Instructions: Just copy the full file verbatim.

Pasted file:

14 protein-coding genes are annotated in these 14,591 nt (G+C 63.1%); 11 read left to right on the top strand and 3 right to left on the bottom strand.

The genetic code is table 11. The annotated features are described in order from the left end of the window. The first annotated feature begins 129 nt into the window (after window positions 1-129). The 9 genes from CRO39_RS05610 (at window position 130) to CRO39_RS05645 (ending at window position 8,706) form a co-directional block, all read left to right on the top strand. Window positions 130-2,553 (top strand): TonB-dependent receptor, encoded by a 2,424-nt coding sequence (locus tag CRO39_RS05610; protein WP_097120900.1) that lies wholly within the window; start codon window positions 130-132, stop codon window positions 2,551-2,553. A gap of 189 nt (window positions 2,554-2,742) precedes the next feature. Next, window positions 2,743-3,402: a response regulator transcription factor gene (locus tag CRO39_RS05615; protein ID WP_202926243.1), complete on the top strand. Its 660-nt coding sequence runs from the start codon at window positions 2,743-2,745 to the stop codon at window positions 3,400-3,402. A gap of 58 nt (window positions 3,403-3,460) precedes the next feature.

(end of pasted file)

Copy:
14 protein-coding genes are annotated in these 14,591 nt (G+C 63.1%); 11 read left to right on the top strand and 3 right to left on the bottom strand.

The genetic code is table 11. The annotated features are described in order from the left end of the window. The first annotated feature begins 129 nt into the window (after window positions 1-129). The 9 genes from CRO39_RS05610 (at window position 130) to CRO39_RS05645 (ending at window position 8,706) form a co-directional block, all read left to right on the top strand. Window positions 130-2,553 (top strand): TonB-dependent receptor, encoded by a 2,424-nt coding sequence (locus tag CRO39_RS05610; protein WP_097120900.1) that lies wholly within the window; start codon window positions 130-132, stop codon window positions 2,551-2,553. A gap of 189 nt (window positions 2,554-2,742) precedes the next feature. Next, window positions 2,743-3,402: a response regulator transcription factor gene (locus tag CRO39_RS05615; protein ID WP_202926243.1), complete on the top strand. Its 660-nt coding sequence runs from the start codon at window positions 2,743-2,745 to the stop codon at window positions 3,400-3,402. A gap of 58 nt (window positions 3,403-3,460) precedes the next feature.